In life, you have kings and king makers. Then of course there is Coach John Thompson. The sometimes outspoken, but humble giant. Such a formidable presence that Mount Kilimanjaro might come to mind. At first glance, you might mistake him for a WWF wrestler or a professional basketball player. Standing at 6'11 and over 270 pounds, make no mistake Coach Thompson definitely was that. The DC native played ball at Providence College and was one of the main cogs on their 1963 NIT championship roster featuring Irish sharpshooter turned politico Ray Flynn.
Thompson, a collegiate All-American, led the Friars to an NCAA tournament berth before he was drafted by the Celtics. His aptly titled nickname "The Caddy" made all the sense being he played back-up for a man many feel already had a place on basketball's Mount Rushmore (sorry Bron, Bron). The Celtic gentleman whom John Thompson shared tick with goes by the name of Bill Russell–arguably the greatest center ever.
Very cool story, bro! If you think Thompson's five plus career in the league is the final chapter you're solely mistaken.
The adage, "When the player is ready, a teacher appears" sums up Coach John Thompson. Mentored by fellow Hall Of Fame coach Red Auerbach, Thompson made his mark at Georgetown University mentoring many great players and future NBA stars like Patrick Ewing, Dikembe Mutombo, Allen Iverson, Alonzo Mourning, and more.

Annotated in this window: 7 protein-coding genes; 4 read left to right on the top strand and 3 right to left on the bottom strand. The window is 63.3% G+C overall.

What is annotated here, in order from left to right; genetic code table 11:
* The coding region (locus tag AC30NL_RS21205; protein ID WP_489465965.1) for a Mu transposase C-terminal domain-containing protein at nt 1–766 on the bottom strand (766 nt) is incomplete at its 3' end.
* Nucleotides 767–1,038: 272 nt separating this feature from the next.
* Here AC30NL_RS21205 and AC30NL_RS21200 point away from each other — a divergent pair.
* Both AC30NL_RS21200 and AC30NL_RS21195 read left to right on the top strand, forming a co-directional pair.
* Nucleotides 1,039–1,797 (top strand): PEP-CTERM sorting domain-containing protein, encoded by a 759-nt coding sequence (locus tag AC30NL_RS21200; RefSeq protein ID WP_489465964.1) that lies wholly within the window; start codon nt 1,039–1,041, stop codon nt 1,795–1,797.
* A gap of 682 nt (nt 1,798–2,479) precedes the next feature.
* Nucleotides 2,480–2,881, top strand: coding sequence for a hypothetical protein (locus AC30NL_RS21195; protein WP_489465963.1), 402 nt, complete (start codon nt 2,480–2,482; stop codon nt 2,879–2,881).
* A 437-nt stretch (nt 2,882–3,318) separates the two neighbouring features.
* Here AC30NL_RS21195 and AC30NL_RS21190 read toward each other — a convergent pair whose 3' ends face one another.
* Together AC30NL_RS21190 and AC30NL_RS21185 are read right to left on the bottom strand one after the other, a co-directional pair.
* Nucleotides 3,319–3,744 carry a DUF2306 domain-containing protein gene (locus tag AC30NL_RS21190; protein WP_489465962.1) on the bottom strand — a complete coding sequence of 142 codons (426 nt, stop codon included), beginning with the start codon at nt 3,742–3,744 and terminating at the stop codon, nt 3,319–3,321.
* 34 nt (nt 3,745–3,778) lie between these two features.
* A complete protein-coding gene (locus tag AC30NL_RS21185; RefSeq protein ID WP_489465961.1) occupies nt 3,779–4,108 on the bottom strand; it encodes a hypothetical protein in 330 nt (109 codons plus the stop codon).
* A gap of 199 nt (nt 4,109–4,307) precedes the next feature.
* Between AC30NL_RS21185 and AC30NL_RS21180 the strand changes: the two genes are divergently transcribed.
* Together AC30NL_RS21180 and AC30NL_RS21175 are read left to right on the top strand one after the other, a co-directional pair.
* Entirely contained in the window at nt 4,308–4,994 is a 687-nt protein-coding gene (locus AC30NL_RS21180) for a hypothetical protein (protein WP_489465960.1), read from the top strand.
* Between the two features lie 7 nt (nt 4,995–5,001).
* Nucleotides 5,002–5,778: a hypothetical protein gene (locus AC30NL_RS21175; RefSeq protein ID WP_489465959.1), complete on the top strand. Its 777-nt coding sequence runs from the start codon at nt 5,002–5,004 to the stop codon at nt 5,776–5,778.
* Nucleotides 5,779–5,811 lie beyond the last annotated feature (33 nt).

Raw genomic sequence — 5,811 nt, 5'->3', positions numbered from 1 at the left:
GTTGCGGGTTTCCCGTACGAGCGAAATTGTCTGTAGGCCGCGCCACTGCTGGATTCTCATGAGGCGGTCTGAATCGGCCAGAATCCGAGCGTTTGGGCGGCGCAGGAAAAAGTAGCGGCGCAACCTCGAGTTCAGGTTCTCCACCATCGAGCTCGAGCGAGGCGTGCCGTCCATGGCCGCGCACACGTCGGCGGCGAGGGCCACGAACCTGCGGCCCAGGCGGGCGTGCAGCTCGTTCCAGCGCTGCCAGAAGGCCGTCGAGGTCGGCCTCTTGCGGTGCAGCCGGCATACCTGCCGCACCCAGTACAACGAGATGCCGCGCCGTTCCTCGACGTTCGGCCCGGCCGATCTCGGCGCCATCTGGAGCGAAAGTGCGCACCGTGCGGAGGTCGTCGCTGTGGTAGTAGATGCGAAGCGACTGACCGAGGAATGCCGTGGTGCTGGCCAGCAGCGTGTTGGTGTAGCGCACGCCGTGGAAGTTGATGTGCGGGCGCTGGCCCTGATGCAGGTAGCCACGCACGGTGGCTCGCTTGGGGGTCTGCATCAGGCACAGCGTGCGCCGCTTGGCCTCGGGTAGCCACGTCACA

During a coaching career that spanned more than 27 years, the defensive-minded Thompson clutched 596 wins in his back pocket, much like his trademark white towel, en route to 24 consecutive NCAA postseason appearances. Within this time period, he applied his patented full court pressure on not just the Big East, but every decorated program in Division I men's basketball.
Winning was always a central theme for Coach Thompson. Check his stats. A winning percentage of 714 out of those 596 victories. He led the Hoyas to a 14 year string of consecutive big dance appearances from 1979–1992, earning him Final Four dates in 1982, 1984 (National Champ), and 1985.
It should be noted that Thompson, the first African-American coach to win a national title, very well could have had a three-peat. The Thompson-led Hoyas had a heart-wrenching loss in 1982 to a UNC team that featured a young Michael Jeffrey Jordan, front-court studs James Worthy and Sam Perkins. After trumping Hakeem Olujaween and the University of Houston for the title in 1984, they narrowly lost to the underdog Villanova Cats in the title game in '85. Win or lose, Georgetown had that Leroy glow. Much like Michael Jackson, Coach Thompson's Hoyas were always dangerous.
Thompson won seven Coach of the Year plaques during his award tour. And with good reason. Thompson encouraged all his young stars to go the distance on both ends of the floor. His legacy was with the players. Coaching was and will always be his crowning moment.